“But today it is very hard for a scientific man to say where the supernatural ends and the natural begins, or what name should be given to either.” —G. K. Chesterton, “The New Jerusalem”
Chesterton wrote this line at the beginning of the 20th century, shortly after Einstein set our understanding of time and space on its head with the theory of special relativity. One hundred years later, the collective wisdom of the age declares: there is no supernatural. It’s an illusion at best, a delusion at worst.
We are standing at the edge of physics, the cliffside dwelling of quantum mechanics. From this height it appears that science gives us a limitless view and understanding of the natural world. For many, the amazing achievements of science mean there is no mystery, no “supernatural” realm, nothing beyond what we can see and measure.
There is no God. There is no one but us.
Is unshakeable belief in the power of science justified?
Is unshakeable belief in the power of science justified? Fr. Stanley Jaki says yes, but with a catch.
In his talk, The Limits of a Limitless Science, Jaki states that science “touches on all matter whether solid, liquid, gas, plasma, or a mere flow of energy waves—insofar as matter is extended and therefore measurable.” He notes that it is not restricted by the size of quarks or the vast distances in the universe. He concludes:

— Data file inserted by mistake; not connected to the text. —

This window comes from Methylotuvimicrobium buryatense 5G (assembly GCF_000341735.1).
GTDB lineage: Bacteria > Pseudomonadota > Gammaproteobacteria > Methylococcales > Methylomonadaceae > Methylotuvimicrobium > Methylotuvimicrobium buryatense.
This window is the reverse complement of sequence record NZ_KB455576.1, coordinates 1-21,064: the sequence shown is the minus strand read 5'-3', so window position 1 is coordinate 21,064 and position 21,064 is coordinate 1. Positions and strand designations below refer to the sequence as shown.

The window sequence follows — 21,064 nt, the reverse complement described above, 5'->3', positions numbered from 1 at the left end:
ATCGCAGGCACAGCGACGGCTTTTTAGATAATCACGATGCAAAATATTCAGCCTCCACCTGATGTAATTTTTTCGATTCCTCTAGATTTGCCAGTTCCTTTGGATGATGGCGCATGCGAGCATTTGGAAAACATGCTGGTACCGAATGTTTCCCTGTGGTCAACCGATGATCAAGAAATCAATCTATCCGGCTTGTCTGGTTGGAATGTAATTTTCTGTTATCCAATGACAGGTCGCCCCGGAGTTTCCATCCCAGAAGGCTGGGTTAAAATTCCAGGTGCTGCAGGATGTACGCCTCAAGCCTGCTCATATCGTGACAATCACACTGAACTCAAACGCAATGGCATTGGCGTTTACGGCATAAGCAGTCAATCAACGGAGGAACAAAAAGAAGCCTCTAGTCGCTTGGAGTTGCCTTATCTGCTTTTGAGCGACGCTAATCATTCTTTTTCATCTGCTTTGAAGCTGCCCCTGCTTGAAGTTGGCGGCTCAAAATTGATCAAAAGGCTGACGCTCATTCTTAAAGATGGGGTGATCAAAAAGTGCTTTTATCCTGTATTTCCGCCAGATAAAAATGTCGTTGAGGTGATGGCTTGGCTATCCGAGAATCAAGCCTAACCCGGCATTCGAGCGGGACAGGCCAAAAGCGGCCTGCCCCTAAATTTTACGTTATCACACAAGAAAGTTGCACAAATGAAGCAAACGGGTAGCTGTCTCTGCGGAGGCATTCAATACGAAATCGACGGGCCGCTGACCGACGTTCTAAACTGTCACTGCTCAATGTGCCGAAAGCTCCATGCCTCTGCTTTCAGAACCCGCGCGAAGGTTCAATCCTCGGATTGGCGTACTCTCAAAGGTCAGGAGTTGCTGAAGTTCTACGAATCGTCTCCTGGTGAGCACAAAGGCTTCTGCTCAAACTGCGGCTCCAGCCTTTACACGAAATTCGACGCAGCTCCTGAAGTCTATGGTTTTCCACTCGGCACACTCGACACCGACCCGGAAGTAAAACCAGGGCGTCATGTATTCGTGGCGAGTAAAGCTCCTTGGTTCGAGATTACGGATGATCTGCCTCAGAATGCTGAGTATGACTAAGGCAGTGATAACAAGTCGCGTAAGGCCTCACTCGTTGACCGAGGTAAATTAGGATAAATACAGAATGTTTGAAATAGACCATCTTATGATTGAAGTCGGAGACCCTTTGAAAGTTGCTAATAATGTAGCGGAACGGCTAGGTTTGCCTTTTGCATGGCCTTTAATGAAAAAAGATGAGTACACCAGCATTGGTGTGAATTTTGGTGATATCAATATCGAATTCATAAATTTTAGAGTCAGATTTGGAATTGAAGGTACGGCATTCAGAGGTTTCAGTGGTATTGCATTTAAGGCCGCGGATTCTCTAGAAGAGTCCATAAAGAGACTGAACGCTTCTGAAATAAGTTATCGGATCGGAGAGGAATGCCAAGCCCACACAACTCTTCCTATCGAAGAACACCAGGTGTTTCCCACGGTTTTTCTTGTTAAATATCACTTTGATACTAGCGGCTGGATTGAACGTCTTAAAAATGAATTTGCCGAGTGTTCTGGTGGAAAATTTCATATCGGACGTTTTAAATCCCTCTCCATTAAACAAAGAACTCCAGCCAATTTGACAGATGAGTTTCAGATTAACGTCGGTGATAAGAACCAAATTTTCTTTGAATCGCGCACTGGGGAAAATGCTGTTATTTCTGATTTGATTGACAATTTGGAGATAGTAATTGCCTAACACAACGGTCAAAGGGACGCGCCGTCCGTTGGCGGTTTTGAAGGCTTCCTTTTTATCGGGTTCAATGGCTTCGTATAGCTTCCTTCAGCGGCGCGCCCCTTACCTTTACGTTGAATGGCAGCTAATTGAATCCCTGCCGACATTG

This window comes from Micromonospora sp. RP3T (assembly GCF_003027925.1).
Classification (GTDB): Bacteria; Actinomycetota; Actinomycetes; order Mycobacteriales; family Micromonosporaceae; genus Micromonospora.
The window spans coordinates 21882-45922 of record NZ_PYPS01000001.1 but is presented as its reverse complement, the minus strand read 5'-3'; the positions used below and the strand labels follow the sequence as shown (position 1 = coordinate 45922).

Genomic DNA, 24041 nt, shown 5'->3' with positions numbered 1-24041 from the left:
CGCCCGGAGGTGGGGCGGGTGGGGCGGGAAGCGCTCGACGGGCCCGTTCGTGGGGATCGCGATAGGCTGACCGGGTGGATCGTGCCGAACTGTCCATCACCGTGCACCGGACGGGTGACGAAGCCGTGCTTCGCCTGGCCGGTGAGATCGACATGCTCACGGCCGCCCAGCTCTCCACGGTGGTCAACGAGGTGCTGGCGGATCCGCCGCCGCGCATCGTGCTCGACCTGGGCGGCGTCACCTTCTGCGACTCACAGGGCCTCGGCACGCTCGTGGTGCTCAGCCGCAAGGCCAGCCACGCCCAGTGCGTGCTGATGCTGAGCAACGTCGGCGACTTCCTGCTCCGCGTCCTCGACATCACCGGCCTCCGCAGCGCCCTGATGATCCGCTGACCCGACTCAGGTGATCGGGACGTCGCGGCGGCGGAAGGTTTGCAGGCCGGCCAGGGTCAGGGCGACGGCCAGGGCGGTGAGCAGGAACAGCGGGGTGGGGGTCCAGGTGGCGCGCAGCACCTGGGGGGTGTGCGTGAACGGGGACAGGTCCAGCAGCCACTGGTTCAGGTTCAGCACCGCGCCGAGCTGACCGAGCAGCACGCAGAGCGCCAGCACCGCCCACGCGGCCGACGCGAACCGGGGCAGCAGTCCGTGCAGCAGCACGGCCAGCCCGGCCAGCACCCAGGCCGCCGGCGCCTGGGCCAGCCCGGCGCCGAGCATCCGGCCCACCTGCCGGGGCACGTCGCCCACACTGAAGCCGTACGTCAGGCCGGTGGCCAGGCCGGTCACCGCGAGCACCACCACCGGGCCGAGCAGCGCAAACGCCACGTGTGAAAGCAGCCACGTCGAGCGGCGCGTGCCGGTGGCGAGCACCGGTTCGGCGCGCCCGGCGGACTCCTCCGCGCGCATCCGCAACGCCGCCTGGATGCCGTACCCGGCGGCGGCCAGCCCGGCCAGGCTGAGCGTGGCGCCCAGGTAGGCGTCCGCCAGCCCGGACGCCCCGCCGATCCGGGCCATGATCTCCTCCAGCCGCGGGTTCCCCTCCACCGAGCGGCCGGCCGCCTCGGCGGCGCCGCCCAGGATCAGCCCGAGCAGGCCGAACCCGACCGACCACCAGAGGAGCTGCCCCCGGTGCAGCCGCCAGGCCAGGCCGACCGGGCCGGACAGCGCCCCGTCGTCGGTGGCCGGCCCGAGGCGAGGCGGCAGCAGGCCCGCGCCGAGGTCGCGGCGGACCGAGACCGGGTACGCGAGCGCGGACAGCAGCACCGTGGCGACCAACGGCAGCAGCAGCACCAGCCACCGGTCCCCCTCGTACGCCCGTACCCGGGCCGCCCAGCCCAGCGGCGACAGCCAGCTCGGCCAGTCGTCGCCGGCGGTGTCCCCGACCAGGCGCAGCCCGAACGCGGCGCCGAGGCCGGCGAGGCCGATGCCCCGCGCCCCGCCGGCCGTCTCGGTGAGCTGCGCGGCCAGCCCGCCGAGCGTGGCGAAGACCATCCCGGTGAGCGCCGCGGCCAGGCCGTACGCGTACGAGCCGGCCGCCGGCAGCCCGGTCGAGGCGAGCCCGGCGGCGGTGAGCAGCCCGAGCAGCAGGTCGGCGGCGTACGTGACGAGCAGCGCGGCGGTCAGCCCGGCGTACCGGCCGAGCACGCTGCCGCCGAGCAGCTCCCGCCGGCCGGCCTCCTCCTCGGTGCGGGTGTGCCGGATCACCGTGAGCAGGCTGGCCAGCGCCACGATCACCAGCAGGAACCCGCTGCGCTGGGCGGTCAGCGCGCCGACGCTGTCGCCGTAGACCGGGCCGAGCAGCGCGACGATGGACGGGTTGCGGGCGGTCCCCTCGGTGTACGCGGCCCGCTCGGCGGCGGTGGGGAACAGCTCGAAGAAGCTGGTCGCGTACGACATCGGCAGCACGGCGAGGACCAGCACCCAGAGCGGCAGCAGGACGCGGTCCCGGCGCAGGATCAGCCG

“In that sense science is limitless and its statements are unlimitedly, that is, universally valid throughout the universe of matter.” —Fr. Stanley Jaki
But this limitless quality of science is also the source of its limitedness.
Current scientific theories reflect only what we know about matter in the universe at this time. Really, there are no “final” or complete physical theories. This opinion was expressed recently by Templeton prize winning physicist Marcelo Gleiser, but it was obvious after the astounding revelations of the 20th century concerning time and space.
Perhaps less obvious is another limit: science cannot tell us about aspects of reality that are not measurable. As James Clerk Maxwell, Einstein’s mentor, stated clearly:
“One of the severest tests of the scientific mind is to know the limits of the legitimate application of the scientific method.” -James Clerk Maxwell
For example, Jaki refers to brain research which can trace the biochemical reactions and neural pathways that light up when a test subject experiences “now” in his consciousness. It cannot explain, however, what “now” is.
Neither can science answer Hamlet’s question, “To be or not to be?” On one level, his question concerns making a moral choice, but it has a deeper significance. To ask the question highlights our ability to “ponder” the abstract idea of “existence” and even its potential meaning for the human person.
The need for philosophy and science
Philosophy gives us a language to talk about the “unmeasurables,” the underlying reality of the material world, plus concepts like virtue, freedom, and happiness. Metaphysics in particular gives us words like essence and being, accidents, causality, potency and act. It is an interesting fact that Werner Heisenberg claimed that the idea of potency and act helped to formulate his uncertainty principle.
Jaki clarifies further the significance of such “non-quantitative” concepts for our understanding of quantitative data: